The speeches continued in January 2021 when Grüdtner, unhappy with the new US President Joe Biden, preached about an alleged worldwide satanic conspiracy that would involve Biden and the Jesuits imposing a “gender ideology” upon the world. In August 2021, again speaking at the Brazil Adventist University São Paulo Church, Grüdtner promoted Brasil Paralelo (in English, Parallel Brazil), a YouTube channel and streaming service known as the “Netflix of the right,” giving the justification that the Adventist Church should follow the channel’s lead in speaking against “gender ideology.” Currently, the channel is accused of spreading fake news and trying to rewrite Brazil’s history. The channel is tied to current president Jair Bolsonaro and is the subject of an ongoing investigation by the National Congress into whether it spread COVID-19 misinformation.

Even for Danilo, who is heterosexual, Grüdtner's attacks against LGBTQ+ Adventists are disturbing and remind him of similar phenomena in his own denomination, the Jehovah's Witnesses. "The image that the Adventist Church gave me with that video was one of fear, of control," Danilo said. "All the progress that the church provides seems to go down the drain with something like that."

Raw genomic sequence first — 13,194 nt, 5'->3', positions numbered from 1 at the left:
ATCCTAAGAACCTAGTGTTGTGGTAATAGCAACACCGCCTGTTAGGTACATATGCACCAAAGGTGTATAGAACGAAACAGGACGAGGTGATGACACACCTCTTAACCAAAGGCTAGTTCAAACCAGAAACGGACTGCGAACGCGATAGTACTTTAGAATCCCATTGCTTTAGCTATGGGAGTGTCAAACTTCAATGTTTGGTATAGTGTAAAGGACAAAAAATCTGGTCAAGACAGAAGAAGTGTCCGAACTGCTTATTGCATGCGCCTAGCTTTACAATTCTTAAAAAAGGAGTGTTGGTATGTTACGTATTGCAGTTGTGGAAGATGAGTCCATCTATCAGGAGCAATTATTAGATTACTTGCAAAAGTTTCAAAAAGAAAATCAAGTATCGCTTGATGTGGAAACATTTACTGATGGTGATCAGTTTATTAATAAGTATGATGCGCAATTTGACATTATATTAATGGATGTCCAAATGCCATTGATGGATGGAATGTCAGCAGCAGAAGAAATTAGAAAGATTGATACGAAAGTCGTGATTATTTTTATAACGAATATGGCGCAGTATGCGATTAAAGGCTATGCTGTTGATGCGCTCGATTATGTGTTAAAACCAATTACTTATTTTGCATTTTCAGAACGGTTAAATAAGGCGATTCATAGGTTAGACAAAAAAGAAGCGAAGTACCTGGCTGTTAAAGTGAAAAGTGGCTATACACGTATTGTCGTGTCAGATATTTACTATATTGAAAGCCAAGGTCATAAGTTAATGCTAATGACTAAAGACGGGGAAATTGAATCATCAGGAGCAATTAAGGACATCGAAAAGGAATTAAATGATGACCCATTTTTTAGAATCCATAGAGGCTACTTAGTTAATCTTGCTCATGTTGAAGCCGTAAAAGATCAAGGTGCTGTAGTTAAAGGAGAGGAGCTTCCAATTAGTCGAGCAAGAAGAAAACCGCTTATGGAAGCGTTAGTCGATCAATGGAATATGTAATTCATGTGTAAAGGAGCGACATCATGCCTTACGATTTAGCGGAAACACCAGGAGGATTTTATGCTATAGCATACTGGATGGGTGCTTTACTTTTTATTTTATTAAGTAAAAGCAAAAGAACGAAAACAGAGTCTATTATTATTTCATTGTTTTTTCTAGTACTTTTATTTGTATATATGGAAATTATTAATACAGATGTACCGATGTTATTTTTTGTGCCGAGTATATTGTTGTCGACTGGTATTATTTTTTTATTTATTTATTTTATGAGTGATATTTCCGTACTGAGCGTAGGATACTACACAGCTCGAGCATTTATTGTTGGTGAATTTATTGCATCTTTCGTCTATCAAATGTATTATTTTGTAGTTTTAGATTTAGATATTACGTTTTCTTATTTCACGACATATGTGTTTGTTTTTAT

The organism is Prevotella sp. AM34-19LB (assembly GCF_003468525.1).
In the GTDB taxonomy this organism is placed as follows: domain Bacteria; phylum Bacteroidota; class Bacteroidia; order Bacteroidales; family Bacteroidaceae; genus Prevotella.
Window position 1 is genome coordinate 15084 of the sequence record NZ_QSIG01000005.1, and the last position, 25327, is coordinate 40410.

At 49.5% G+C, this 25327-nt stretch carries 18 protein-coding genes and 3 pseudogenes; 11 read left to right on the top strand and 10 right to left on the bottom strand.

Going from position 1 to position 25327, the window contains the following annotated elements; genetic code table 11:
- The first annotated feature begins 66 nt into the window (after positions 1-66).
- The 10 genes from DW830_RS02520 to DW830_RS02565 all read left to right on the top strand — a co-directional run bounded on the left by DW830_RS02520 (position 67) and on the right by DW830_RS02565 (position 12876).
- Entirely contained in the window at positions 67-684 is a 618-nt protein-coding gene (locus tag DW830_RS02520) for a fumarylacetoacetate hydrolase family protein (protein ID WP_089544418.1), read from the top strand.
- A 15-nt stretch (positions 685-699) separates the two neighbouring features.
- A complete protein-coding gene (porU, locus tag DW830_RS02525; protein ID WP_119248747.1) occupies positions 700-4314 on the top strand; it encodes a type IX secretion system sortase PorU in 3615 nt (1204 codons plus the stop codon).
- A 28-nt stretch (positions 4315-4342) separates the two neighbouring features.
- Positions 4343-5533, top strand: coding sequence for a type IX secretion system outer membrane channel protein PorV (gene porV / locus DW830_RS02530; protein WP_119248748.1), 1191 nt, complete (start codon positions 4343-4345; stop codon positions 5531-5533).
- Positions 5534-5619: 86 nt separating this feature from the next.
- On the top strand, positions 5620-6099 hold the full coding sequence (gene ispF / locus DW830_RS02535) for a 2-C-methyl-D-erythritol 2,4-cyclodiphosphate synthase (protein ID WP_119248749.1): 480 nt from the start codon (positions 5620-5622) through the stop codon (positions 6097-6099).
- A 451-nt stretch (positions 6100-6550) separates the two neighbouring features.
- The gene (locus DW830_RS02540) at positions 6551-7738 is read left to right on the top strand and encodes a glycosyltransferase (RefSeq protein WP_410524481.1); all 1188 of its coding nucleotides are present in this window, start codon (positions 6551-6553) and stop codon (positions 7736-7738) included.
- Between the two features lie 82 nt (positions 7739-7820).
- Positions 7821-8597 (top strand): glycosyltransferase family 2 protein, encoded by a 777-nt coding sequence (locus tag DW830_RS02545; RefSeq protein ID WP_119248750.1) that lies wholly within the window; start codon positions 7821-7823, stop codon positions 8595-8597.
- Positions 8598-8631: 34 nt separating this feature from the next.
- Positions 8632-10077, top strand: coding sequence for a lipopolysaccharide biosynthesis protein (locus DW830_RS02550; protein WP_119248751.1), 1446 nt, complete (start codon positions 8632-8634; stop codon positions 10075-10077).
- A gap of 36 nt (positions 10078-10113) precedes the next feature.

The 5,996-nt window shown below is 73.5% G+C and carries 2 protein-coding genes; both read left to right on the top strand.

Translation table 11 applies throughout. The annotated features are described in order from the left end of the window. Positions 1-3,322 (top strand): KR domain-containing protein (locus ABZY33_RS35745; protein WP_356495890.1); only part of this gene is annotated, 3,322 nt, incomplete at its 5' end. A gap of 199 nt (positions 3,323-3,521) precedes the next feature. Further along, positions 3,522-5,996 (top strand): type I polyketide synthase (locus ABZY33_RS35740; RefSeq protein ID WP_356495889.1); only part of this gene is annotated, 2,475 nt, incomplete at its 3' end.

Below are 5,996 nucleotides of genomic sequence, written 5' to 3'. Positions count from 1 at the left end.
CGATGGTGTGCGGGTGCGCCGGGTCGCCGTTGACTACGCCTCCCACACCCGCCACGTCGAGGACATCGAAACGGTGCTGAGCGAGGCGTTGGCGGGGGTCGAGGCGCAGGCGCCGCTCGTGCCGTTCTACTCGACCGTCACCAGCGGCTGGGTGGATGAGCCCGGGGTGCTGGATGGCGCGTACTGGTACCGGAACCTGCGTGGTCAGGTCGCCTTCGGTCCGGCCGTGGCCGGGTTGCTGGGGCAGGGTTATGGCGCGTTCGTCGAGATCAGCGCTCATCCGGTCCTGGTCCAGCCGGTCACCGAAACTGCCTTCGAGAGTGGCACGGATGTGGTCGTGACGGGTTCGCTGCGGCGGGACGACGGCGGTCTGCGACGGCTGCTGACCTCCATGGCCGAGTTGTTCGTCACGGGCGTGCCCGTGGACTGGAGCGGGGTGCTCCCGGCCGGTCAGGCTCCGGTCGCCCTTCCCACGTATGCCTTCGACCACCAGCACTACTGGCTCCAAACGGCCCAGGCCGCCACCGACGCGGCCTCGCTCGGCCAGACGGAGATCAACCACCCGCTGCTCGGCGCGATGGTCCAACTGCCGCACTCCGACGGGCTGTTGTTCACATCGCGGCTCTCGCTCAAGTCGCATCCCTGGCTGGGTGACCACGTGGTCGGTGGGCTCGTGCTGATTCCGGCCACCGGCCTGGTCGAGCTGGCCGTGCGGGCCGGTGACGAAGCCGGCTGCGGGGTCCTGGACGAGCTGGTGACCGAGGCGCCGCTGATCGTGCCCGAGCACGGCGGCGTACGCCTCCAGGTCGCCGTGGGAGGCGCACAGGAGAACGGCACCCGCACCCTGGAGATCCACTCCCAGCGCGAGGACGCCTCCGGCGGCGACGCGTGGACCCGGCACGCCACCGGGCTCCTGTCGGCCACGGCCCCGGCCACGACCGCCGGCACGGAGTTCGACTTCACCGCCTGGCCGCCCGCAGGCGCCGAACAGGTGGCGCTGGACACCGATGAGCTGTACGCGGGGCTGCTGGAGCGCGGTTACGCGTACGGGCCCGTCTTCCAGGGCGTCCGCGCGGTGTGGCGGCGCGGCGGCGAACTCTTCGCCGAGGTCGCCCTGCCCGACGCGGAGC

Propaganda and Hate

In contrast to Gilson Grüdtner's behavior in one of the most influential Adventist churches in Brazil, according to Adventist Church regulations, it is not a recommended procedure for pastors to call people they don't agree with "children of the devil.” According to the Seventh-day Adventist Minister’s Handbook, the Code of Ethics for pastors includes:

10. Relate with propriety to both men and women.

11. Respect the personhood of every individual, without bias or prejudice.

12. Love those to whom I minister, and commit myself to their spiritual growth.[1]